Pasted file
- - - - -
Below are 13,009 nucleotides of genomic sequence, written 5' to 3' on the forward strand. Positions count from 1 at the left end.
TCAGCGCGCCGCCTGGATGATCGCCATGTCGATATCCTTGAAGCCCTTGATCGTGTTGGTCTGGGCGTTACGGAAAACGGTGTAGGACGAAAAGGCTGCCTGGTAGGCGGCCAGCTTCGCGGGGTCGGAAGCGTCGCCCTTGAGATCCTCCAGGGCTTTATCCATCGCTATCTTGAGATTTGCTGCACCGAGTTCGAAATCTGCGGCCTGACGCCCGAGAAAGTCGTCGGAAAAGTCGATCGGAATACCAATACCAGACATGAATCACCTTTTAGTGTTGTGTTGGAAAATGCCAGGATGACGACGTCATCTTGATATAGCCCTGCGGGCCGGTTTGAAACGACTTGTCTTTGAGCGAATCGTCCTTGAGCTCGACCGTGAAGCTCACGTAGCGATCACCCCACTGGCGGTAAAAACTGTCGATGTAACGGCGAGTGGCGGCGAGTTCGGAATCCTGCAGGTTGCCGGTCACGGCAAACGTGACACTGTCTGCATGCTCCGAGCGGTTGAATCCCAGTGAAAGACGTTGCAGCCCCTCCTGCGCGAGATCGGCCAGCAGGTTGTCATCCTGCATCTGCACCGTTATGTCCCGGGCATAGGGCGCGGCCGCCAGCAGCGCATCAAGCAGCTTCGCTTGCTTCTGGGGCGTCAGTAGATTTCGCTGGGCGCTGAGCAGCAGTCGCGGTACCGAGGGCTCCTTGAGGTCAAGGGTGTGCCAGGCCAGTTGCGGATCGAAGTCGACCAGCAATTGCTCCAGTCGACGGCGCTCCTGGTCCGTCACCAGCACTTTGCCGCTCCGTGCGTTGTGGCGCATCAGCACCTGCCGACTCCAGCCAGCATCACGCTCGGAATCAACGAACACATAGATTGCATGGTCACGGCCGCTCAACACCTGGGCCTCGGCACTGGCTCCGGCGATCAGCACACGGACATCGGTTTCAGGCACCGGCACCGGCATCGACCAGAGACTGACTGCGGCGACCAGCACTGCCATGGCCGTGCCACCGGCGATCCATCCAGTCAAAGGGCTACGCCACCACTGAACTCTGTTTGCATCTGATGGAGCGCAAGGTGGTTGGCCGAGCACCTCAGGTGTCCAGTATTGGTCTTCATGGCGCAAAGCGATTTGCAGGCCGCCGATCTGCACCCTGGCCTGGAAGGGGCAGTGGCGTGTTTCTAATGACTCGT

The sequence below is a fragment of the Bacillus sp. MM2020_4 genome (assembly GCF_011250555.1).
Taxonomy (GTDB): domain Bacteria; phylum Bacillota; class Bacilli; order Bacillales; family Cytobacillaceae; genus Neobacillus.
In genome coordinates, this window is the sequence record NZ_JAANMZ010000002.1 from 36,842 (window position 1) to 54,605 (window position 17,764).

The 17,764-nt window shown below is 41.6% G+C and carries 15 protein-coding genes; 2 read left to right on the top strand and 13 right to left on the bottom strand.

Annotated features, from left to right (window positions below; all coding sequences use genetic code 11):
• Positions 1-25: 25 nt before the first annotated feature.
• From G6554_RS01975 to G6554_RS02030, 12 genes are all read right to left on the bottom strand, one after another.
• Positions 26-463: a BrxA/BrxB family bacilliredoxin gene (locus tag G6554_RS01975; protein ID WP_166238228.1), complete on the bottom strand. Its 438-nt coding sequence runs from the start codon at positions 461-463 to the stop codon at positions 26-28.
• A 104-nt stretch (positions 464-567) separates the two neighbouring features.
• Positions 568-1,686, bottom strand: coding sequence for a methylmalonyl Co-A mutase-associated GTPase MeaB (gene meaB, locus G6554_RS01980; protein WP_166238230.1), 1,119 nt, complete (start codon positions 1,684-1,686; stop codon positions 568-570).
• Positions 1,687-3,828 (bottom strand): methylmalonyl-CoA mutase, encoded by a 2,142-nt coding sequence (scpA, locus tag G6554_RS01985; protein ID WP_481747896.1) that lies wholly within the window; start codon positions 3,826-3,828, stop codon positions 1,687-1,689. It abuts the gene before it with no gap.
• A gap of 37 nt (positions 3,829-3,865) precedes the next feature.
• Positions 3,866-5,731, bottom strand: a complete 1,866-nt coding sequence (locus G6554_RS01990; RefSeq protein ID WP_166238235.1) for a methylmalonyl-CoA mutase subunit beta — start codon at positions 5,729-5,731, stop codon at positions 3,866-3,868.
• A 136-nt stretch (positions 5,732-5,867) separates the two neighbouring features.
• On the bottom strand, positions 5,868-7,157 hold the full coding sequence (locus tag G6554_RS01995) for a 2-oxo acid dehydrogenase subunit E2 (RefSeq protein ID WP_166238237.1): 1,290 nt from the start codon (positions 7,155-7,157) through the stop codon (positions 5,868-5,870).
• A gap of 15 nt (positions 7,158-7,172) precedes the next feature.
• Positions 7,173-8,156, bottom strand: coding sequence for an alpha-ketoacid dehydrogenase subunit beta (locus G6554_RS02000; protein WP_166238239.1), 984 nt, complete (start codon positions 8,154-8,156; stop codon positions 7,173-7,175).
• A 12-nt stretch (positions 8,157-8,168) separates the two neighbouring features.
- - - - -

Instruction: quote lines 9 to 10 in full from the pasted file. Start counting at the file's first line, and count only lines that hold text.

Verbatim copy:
• From G6554_RS01975 to G6554_RS02030, 12 genes are all read right to left on the bottom strand, one after another.
• Positions 26-463: a BrxA/BrxB family bacilliredoxin gene (locus tag G6554_RS01975; protein ID WP_166238228.1), complete on the bottom strand. Its 438-nt coding sequence runs from the start codon at positions 461-463 to the stop codon at positions 26-28.